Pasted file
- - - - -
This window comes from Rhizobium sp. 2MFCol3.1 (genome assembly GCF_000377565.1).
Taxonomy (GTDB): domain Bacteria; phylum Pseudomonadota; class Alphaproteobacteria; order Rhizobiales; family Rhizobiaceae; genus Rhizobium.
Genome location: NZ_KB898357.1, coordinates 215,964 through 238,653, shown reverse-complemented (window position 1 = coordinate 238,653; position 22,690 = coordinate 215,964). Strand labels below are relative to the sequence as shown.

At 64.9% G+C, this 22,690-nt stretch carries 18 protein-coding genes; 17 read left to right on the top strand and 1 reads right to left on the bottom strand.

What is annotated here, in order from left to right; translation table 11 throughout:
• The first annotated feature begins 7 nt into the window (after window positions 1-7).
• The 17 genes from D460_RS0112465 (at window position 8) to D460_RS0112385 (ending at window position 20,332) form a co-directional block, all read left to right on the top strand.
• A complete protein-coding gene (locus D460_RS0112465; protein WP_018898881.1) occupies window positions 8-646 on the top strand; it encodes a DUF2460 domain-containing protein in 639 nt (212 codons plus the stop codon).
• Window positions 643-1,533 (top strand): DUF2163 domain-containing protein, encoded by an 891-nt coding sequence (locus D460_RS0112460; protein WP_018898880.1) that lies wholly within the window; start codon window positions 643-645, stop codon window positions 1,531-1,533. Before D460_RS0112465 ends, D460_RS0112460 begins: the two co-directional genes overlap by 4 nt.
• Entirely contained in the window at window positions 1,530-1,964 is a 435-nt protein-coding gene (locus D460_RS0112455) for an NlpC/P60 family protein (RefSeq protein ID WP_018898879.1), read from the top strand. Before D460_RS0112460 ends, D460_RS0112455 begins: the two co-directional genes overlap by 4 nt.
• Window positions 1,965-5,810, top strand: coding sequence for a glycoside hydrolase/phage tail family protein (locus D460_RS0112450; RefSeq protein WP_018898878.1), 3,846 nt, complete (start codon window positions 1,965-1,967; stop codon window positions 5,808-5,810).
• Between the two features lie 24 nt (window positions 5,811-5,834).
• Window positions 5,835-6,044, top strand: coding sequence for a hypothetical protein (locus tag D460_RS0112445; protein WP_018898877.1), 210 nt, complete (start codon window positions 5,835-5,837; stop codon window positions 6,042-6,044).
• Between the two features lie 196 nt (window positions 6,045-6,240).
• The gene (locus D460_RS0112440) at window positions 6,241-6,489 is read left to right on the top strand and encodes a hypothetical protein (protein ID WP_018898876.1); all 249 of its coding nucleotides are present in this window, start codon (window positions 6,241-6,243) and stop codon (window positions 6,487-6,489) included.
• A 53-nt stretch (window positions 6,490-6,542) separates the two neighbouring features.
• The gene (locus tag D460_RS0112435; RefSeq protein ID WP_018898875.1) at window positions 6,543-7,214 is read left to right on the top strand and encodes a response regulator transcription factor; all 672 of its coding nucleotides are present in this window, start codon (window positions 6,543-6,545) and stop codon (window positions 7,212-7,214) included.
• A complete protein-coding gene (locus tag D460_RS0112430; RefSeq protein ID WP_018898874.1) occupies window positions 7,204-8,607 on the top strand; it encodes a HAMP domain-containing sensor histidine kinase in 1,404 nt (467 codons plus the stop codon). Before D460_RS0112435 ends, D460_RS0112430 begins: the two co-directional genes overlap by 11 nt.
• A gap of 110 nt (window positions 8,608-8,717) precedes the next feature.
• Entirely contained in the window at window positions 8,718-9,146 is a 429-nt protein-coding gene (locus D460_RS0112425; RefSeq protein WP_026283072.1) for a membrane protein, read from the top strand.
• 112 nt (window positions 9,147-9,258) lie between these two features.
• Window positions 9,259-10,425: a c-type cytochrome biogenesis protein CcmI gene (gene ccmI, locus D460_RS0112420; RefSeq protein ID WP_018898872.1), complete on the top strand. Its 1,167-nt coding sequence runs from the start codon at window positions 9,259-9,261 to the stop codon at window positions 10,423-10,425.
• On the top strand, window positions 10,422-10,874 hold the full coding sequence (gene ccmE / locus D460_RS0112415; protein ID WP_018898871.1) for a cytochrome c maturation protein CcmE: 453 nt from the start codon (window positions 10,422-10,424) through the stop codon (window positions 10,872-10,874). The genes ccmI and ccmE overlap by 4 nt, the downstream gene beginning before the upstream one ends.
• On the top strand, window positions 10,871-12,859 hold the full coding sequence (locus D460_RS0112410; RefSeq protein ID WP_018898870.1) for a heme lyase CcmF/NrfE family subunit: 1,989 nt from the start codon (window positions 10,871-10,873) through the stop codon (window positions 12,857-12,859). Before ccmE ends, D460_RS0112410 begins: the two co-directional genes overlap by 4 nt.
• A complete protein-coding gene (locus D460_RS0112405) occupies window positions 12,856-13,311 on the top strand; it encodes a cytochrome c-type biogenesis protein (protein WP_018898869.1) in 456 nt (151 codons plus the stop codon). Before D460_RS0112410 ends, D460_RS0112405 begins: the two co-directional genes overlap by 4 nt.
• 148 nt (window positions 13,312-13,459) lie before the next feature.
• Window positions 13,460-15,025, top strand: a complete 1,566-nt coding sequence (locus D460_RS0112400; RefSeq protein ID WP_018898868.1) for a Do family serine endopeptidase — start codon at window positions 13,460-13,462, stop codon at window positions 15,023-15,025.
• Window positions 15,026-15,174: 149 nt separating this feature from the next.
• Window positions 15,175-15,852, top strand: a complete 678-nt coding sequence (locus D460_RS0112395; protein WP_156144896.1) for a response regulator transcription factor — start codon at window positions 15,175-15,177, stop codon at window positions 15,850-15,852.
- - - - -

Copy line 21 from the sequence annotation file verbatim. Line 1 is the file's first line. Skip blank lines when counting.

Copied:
• 112 nt (window positions 9,147-9,258) lie between these two features.